All that is left of 16-year-old Protima Jana’s* clay hut, are a collapsed pile of bamboo sticks that once formed its foundation. The pond infront of it gives out a foul smell from dead fishes and unchecked algae formation caused by the infiltration of saline water. Next to it is a small dinghy that, till about a month ago, served as her father’s only source of livelihood. A part of the wooden vessel is now smashed in.
A month after Cyclone Yass ravaged parts of southern West Bengal, most families in Protima’s village, in the Sundarbans delta, are yet to gather the means to acquire two square meals a day.
As the cyclone broke the river embankments between 26 and 28 May, the roads in the village, about 30kms from the town of Kakdwip, gave way to slush. The slush remains the same, becoming sludgier with each monsoon shower, threatening to sink anyone who made their way to their hut. Protima, however, didn’t lose the spring in her step, say her family members – coordinating relief work, studying and braving chest deep water to fetch rations in the days after the cyclone. It was this will of Protima’s, to make something of her life, in spite of her difficult circumstances, that haunts her family now – a week after they found her lifeless body, hanging from a tree in the village.
“The Sundori Of The Village…”
The Quint first heard of Protima from a local source in Kakdwip who was helping us get in touch with sex trafficking survivors in the area. In the meeting at our hotel, the day before our shoot, our source told us about the women we’d be meeting the next day – Protima was one of them. While giving us her background, he mentioned – in passing- that Protima’s trafficker had come back to harass her. He’d allegedly created a Facebook profile in her name and was uploading obscene photos of her on the page. He showed us one of the photos.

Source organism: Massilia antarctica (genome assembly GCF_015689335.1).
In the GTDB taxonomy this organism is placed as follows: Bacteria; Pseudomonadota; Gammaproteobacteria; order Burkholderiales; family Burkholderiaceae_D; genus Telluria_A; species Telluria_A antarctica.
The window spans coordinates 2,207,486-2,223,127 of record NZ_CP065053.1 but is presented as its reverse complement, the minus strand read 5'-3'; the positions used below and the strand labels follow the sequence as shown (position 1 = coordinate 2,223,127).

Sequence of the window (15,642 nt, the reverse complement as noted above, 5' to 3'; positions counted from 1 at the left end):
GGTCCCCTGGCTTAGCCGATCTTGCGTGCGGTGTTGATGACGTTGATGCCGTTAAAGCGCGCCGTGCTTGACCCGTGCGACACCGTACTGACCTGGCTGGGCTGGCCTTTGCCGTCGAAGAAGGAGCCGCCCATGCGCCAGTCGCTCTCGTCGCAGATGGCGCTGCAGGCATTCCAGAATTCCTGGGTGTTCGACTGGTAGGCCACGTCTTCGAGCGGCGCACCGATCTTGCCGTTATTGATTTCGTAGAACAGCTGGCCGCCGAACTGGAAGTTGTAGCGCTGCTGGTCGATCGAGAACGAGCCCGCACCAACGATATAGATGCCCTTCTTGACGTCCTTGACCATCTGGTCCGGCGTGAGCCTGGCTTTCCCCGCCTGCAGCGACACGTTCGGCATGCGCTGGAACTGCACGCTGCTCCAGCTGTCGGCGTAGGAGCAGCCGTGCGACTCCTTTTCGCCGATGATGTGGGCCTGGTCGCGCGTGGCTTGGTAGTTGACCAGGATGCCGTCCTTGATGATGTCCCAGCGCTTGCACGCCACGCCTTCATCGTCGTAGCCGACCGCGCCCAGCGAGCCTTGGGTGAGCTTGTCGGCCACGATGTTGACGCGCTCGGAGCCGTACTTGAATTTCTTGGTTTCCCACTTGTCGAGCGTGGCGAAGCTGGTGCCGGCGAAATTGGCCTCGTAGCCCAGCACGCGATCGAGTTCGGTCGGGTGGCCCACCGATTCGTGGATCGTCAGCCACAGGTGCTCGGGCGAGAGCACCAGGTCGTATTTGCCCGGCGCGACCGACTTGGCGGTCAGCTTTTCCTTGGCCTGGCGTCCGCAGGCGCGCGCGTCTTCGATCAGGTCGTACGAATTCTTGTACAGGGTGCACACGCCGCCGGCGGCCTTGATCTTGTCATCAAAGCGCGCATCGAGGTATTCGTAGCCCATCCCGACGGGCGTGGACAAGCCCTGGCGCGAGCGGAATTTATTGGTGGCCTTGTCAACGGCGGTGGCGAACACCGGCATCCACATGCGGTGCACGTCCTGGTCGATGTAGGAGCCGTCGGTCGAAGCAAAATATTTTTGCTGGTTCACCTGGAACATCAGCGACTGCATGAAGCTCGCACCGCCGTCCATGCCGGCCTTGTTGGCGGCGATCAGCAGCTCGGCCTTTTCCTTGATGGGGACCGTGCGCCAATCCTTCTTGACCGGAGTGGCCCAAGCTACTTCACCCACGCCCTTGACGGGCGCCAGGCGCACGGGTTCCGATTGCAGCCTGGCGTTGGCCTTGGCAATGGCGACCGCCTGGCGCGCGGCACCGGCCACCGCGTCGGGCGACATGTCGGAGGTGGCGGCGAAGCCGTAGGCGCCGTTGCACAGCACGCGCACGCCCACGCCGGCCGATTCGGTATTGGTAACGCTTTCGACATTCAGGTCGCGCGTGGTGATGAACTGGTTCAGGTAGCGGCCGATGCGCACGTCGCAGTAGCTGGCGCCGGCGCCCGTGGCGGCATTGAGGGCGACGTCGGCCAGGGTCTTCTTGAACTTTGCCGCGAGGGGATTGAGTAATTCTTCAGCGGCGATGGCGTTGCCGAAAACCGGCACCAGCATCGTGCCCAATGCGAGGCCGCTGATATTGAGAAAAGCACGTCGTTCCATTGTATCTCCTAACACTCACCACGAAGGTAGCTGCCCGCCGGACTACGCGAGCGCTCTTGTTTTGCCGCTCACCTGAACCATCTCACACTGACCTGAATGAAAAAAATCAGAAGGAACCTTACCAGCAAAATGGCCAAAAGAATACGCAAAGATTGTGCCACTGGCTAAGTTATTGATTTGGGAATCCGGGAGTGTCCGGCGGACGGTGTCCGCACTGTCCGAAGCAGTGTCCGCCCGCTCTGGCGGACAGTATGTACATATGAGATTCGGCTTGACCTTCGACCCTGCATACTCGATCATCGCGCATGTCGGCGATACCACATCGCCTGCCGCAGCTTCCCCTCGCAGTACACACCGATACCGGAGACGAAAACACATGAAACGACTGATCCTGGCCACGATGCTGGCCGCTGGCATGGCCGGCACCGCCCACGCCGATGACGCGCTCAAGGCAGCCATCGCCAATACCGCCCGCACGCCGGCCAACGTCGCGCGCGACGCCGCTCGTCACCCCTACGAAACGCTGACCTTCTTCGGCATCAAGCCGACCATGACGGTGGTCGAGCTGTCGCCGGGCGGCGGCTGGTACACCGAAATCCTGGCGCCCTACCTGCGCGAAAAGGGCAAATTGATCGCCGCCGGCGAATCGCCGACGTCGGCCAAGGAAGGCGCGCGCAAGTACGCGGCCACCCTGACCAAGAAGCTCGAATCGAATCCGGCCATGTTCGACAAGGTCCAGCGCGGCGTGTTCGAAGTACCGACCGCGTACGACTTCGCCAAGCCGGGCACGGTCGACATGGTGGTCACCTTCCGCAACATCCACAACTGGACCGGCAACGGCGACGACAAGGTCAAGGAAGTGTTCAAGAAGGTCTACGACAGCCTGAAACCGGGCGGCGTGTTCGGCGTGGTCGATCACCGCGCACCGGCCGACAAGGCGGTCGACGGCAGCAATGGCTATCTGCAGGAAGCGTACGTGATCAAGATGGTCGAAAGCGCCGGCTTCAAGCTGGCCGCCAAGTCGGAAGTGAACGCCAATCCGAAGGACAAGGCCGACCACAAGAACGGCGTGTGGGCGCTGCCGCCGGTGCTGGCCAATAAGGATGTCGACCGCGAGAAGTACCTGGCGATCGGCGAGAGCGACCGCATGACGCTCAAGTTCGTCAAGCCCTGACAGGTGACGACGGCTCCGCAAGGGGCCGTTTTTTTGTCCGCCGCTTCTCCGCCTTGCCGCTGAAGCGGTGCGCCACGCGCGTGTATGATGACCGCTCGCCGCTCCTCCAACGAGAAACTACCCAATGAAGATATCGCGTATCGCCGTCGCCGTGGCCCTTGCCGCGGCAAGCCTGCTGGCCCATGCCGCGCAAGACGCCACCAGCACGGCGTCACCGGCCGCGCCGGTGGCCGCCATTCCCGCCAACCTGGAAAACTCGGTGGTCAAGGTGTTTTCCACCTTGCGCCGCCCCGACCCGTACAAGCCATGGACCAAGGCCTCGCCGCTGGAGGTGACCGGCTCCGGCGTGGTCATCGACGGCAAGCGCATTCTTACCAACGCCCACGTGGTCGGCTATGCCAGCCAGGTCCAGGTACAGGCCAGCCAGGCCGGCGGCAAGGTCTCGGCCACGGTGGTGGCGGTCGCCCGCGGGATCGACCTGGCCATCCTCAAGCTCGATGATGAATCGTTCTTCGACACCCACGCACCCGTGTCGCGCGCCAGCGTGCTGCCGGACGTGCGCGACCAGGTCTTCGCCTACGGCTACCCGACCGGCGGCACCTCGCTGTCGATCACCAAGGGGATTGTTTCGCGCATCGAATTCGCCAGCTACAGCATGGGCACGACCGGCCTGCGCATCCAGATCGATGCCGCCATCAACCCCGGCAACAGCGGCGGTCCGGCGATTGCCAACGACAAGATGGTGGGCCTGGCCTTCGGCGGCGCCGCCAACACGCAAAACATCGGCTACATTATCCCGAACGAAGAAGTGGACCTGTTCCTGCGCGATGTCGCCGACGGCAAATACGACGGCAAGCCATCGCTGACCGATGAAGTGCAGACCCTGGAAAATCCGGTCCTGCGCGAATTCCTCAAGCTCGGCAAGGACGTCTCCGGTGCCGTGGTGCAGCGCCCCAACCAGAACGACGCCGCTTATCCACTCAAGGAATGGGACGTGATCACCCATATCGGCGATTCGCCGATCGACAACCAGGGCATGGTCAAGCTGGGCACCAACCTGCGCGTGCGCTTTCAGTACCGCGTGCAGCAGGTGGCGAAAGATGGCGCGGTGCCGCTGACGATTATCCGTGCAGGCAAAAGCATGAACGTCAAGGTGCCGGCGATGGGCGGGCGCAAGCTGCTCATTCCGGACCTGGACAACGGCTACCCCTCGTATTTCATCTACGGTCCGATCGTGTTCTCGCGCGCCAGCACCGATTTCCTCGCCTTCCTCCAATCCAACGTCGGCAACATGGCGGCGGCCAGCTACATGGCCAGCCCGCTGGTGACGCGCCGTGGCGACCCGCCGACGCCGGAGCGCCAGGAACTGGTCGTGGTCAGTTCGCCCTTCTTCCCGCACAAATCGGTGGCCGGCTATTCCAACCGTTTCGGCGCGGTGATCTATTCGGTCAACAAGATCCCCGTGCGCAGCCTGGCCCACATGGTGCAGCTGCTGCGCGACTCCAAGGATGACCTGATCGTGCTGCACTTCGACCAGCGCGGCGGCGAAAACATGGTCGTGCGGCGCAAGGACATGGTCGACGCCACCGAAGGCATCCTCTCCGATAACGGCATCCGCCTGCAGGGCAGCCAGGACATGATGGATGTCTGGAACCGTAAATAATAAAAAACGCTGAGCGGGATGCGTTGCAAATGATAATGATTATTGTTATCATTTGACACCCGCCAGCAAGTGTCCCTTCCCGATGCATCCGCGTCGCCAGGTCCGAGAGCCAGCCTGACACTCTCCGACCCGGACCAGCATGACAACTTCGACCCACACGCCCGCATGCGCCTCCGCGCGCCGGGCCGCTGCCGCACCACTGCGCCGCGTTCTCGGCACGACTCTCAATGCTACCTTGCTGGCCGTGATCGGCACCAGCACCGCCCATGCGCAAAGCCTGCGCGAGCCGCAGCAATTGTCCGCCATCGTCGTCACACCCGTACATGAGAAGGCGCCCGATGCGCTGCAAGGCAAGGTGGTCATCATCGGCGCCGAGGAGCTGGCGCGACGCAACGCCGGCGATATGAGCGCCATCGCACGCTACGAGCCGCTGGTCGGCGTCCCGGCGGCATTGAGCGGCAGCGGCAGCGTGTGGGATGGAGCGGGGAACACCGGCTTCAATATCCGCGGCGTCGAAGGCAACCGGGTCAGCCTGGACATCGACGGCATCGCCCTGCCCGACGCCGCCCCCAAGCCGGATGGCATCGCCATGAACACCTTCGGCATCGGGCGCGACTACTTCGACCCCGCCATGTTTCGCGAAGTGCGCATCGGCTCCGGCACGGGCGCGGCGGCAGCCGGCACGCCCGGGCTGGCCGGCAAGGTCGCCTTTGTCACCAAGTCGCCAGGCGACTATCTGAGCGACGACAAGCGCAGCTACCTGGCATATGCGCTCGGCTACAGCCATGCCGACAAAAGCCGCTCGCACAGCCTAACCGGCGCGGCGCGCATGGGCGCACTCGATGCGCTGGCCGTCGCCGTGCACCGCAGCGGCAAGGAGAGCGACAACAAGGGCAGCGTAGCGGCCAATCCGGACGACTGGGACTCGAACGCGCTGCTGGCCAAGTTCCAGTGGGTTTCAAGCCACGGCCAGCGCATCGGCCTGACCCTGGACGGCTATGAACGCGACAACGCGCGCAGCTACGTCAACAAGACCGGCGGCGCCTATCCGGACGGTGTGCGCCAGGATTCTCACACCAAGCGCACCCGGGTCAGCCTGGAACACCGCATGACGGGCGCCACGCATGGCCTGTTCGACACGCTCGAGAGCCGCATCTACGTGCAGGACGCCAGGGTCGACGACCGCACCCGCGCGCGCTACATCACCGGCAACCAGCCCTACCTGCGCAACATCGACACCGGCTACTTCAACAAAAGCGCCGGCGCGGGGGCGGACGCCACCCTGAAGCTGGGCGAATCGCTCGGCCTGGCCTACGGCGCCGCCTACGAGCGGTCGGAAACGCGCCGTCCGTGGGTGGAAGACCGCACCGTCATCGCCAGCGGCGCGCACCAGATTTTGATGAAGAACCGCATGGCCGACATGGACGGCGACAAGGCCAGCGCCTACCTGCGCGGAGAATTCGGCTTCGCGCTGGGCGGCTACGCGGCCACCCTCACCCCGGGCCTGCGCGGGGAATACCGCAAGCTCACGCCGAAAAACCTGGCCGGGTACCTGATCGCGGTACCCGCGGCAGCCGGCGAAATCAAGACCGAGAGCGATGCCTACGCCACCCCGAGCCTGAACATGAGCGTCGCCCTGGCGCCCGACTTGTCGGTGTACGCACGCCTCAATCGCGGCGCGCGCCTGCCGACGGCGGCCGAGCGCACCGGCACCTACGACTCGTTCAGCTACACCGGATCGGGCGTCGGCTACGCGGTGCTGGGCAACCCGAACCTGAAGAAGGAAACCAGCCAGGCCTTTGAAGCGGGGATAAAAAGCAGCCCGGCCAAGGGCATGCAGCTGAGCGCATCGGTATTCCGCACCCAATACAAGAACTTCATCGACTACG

Four hours later, as we were about to go to sleep to prepare for an early next day, we received a call informing us that Protima had died by suicide. Her family had just discovered her body.
According to local sources, Protima was allegedly trafficked and then rescued from Odisha in 2019. The boy accused of trafficking her belongs to the village and lives two houses away. At the time, her family says, he used to work outside and visit home occasionally. Eventually a romance started developing between the two, which anti-trafficking organisations in the area, say, is one of the most common ways young girls from the area are entrapped.